So it seems that there has been a development in the Wonder Woman continuity, and it’s even more of a surprise than Wonder Woman’s not-so-secret origin. It has put the internet in an uproar. On the off chance that you haven’t seen the spoilers, I’m putting in a cut.
Wonder Woman #7 brought a startling revelation to Wonder Woman continuity. Instead of being immortal warrior women, the Amazons were quietly replacing themselves by luring over sailors, having sex with them, killing them, keeping the baby girls, and selling the baby boys into unending slavery. . .
Some people have noted that it syncs up with the myths of the original Amazons. Others have noted that it takes a book full, literally full, of female characters and replaces nearly all of them with men. Both of these opinions are right. Neither is my major beef with it at this time. It’s not like this version of the Amazons has a chance of sticking around.
What this development really fits is the tropes of the noir genre. I’ve said before, and I’ll say again, what characterizes noir as a genre is the guarantee that every person (with the possible exception of the hero) will follow, or regress to, their own worst natures. The freedom-fighting politician will be cowed and corrupted. The dame who swears she loves you will go back to her rich husband. Your best buddy has been stabbing you in the back all this time. And, in the comic, the community of noble warrior women, free and untainted by the outside world, will, since its inception, have been enforcing rape, slavery, and deception. It exactly fits with the genre that Azzarello is writing.
It just makes me feel tired. Part of the fun of Wonder Woman so far has been the energy and intensity of the characters. Some of the continuity tweaks – like Wonder Woman being conceived as an epic intercontinental battle that ended in equally epic sex between Hippolyta and Zeus – kept up that energy. Now the entire thing seems to be collapsing towards the ‘everyone is the worst,’ style of characterization.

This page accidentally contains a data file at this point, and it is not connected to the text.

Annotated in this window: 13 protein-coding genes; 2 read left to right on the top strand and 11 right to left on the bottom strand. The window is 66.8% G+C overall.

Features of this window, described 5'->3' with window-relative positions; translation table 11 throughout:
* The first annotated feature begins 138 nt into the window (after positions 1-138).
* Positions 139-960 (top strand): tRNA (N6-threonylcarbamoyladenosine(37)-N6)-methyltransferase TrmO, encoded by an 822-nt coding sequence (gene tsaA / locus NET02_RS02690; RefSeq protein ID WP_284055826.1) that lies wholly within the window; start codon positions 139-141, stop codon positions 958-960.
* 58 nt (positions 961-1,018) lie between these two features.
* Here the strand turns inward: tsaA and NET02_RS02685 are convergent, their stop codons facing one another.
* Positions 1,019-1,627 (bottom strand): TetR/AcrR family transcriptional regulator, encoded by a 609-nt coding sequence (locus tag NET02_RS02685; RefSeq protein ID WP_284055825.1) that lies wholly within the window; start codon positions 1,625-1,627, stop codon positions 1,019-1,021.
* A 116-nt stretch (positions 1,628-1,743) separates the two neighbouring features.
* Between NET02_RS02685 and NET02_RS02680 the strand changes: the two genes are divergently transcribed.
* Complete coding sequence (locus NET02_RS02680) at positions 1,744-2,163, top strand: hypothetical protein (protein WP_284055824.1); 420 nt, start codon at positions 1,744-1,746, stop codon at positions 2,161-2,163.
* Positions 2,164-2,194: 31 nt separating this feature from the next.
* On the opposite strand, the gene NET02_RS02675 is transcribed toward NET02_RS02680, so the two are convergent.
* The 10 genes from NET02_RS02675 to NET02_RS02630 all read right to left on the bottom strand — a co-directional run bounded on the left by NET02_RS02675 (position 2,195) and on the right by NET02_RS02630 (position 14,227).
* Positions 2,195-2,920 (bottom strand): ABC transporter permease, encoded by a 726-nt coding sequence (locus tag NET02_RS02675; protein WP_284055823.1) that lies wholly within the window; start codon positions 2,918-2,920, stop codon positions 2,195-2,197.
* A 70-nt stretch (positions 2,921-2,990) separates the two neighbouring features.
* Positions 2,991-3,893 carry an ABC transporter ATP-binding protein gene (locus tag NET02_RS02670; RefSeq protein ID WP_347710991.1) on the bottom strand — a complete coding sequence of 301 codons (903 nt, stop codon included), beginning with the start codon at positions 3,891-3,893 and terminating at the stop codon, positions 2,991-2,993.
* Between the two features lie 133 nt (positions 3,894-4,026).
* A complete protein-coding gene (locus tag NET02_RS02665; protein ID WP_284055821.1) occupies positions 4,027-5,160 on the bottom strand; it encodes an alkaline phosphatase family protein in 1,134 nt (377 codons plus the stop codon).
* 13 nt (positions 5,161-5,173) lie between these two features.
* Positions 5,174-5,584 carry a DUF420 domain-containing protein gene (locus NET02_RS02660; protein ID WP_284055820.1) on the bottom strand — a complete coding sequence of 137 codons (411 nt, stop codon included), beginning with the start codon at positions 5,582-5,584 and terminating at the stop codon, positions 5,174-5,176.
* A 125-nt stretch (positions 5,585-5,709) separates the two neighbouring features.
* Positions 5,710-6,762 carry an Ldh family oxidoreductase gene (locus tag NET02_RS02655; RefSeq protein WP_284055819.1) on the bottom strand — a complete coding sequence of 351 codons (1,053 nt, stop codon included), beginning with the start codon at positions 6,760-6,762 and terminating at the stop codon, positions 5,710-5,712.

And that characterization is not limited to noir or Wonder Woman, and hasn’t been for a long time. The entire Marvel Ultimates series, Damian continuing to be a serial killer, La Dama (who in the first Blue Beetle series was just a tough and slightly corrupt businesswoman) owning a rug made from the hair of ritualistically blinded orphans (Seriously. That happens.), and even the Amazons have been made evil at least twice before in the last couple of years. At this point, writing about the triumph of someone’s better nature – traditionally the point of superheroes – would be far more extraordinary than another book of dark atrocities that we never would have imagined of our heroes.
It’s funny, but this extended influx of misery has ended up in a state of meta-noir. After reading about the latest girlfriend of Batman who got killed, the latest miserable event, and the latest Evil Amazons, I find myself as disaffected as the average noir hero (though with less grit and no five o’clock shadow). What’s the use in reading. It’s all gonna turn out badly anyway. Why get involved?
ETA: Perhaps sometime I’ll point out how Wonder Woman growing up on the island without ever knowing or even thinking about this is ridiculous. But anyone can pretty much realize why it is on their own.